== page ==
The very first act of the Albanese Labor cabinet was to approve a submission to Fair Work Australia which saw the minimum wage increased by 5.2 per cent. We made a submission to Fair Work Australia that saw aged care workers win a 15 per cent pay rise. We on this side of the House care deeply about the fact that under the coalition real wages fell. That's right: in a decade real wages were lower at the end of the coalition's time in office than they were at the start. That is an indictment on the former government.
Inequality also manifests itself in home ownership. Back in 1991, among baby boomers aged 25 to 39 we saw a reasonable share owning their own homes outright. Among millennials of the same age in the most recent census, the chance that they would own their own home outright had fallen by two thirds. Housing is, to a large extent, a supply challenge, which is why we went to the last election announcing our Housing Australia Future Fund, which would build some 30,000 social and affordable homes. It's why the Treasurer stood at this dispatch box on budget night, pledging a National Housing Accord which would see us work with the states, territories and private sector to build some one million homes.
When I'm out with my street stalls, one of the most common issues that constituents will come to me about is housing and their inability to break into the housing market. Yet if you're in Victoria then you'll be well aware of the Greens allying with their coalition colleagues in 2017 to overturn Labor's plans to rebuild public housing in Ashburton. Victorians would be aware, too, of the Greens-dominated council, the City of Yarra, rejecting last year a state government proposal for social housing around the Collingwood Town Hall. It would have seen 200 units constructed, 100 of them for social housing, but it was rejected because they were uncomfortable with the involvement of a commercial property developer. Then, just weeks ago, we saw the Greens threatening to block the Albanese government's $10 billion Housing Australia Future Fund in the Senate. If they had, they would have blocked 30,000 new properties for vulnerable Australians over the next five years. So you see from the Greens the approach which was so beautifully epitomised in the latest issue of the Wharf Revue, which I highly recommend to those watching the MPI today: all care and no responsibility.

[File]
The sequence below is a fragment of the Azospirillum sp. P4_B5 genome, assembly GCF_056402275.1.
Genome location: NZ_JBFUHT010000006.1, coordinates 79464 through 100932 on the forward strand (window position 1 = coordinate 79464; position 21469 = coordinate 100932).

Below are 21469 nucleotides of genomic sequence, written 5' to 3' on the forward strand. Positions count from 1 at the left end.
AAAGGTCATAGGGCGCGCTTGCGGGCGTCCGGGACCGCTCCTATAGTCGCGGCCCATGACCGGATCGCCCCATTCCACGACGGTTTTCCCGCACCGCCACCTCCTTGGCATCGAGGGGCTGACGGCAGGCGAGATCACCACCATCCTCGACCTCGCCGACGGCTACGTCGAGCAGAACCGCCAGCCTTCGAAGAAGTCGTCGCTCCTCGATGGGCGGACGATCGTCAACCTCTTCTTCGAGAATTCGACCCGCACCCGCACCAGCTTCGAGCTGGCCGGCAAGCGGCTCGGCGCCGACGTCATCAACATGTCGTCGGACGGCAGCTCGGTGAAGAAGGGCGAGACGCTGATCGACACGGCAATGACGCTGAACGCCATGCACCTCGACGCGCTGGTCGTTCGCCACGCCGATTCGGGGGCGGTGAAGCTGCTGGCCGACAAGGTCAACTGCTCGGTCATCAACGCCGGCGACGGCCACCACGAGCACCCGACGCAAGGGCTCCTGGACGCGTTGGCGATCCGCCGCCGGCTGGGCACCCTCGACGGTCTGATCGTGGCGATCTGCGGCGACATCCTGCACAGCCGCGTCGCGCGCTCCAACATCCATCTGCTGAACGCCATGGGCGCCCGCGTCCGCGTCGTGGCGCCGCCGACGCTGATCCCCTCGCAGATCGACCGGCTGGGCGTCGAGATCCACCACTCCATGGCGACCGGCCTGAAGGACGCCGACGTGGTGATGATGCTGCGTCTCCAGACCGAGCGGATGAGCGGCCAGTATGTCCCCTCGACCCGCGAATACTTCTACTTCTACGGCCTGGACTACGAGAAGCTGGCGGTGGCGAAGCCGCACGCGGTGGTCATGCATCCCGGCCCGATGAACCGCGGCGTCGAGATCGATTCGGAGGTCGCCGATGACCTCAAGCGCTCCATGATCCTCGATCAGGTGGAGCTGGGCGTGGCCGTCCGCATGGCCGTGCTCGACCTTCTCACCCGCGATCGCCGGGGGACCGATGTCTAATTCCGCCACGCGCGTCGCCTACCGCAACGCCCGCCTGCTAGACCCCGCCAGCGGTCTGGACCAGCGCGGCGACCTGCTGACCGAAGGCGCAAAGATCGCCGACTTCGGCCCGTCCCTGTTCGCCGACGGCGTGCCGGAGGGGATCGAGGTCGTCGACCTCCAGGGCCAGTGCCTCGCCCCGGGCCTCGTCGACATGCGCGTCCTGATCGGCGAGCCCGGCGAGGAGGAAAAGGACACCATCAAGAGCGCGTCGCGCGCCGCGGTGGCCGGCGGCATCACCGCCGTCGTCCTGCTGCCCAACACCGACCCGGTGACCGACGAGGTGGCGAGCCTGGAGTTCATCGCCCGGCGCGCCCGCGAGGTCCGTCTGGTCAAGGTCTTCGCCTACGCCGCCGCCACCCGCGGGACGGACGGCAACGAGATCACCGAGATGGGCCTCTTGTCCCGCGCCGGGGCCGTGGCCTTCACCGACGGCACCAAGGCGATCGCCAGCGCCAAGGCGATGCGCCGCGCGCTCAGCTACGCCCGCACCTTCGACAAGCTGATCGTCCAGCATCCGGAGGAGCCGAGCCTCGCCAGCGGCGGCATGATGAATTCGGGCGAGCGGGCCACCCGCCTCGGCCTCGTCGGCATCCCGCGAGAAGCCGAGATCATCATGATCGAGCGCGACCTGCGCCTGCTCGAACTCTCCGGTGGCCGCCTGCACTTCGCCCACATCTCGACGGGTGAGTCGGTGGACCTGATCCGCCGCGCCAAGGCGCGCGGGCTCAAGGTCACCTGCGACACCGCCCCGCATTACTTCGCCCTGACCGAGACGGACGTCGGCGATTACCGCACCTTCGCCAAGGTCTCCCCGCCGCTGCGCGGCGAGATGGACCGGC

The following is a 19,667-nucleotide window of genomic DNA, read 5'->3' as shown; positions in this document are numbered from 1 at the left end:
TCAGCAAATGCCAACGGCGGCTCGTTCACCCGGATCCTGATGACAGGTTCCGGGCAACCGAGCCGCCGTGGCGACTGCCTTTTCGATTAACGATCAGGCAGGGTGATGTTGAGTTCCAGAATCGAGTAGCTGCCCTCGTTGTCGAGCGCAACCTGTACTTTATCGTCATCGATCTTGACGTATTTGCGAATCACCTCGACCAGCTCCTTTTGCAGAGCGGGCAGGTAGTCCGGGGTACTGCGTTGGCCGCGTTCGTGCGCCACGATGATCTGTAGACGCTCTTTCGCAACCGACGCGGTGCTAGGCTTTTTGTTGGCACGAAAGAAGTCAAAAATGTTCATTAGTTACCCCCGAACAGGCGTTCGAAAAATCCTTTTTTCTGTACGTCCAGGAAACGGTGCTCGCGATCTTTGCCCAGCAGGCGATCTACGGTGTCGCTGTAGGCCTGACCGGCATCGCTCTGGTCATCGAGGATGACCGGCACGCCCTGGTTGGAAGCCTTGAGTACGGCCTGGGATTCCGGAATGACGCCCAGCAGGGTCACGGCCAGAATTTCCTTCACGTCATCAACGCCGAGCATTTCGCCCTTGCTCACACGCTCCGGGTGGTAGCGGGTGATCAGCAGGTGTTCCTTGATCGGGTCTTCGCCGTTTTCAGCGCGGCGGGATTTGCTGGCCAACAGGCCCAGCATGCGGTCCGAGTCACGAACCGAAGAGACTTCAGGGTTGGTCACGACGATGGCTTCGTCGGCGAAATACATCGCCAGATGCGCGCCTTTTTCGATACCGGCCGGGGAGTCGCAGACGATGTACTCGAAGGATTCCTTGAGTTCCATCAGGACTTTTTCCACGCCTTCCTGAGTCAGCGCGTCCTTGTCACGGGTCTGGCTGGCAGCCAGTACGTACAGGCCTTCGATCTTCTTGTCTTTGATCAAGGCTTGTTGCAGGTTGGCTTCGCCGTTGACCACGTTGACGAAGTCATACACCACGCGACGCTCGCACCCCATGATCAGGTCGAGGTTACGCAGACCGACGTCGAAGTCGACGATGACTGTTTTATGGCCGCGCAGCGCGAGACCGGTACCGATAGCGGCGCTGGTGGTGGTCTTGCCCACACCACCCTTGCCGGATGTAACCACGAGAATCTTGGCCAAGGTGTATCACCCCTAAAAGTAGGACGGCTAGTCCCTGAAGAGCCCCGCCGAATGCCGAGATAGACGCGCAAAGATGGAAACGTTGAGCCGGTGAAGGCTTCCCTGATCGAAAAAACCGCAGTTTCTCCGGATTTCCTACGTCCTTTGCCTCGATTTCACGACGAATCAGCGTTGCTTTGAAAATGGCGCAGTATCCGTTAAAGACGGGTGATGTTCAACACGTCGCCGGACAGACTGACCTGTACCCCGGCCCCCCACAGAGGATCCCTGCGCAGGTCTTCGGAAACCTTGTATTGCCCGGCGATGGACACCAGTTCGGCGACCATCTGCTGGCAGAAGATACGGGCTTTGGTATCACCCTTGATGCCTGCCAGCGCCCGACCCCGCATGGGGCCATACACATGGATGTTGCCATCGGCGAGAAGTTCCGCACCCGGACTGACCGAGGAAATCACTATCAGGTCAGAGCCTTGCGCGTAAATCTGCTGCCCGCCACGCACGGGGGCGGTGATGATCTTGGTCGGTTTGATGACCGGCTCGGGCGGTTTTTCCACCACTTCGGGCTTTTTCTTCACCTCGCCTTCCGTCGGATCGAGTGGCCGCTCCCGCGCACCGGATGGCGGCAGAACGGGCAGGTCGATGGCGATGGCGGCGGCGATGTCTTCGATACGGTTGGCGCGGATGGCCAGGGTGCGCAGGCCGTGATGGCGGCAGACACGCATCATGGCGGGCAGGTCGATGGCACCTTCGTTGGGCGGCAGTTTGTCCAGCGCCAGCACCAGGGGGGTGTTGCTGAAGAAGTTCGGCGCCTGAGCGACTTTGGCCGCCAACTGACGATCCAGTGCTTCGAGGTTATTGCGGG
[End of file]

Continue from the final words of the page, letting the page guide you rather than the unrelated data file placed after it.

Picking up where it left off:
From the latest budget, we've got measures being brought down by this government to reduce the cost of medicines, reducing the Pharmaceutical Benefits Scheme maximum co-pay to $30. That's important because we know it is lower income Australians who are more likely to use the healthcare system. If the members on the crossbench want to talk about the budget and inequality, they just need to look at those important reforms to reduce the cost of medicines.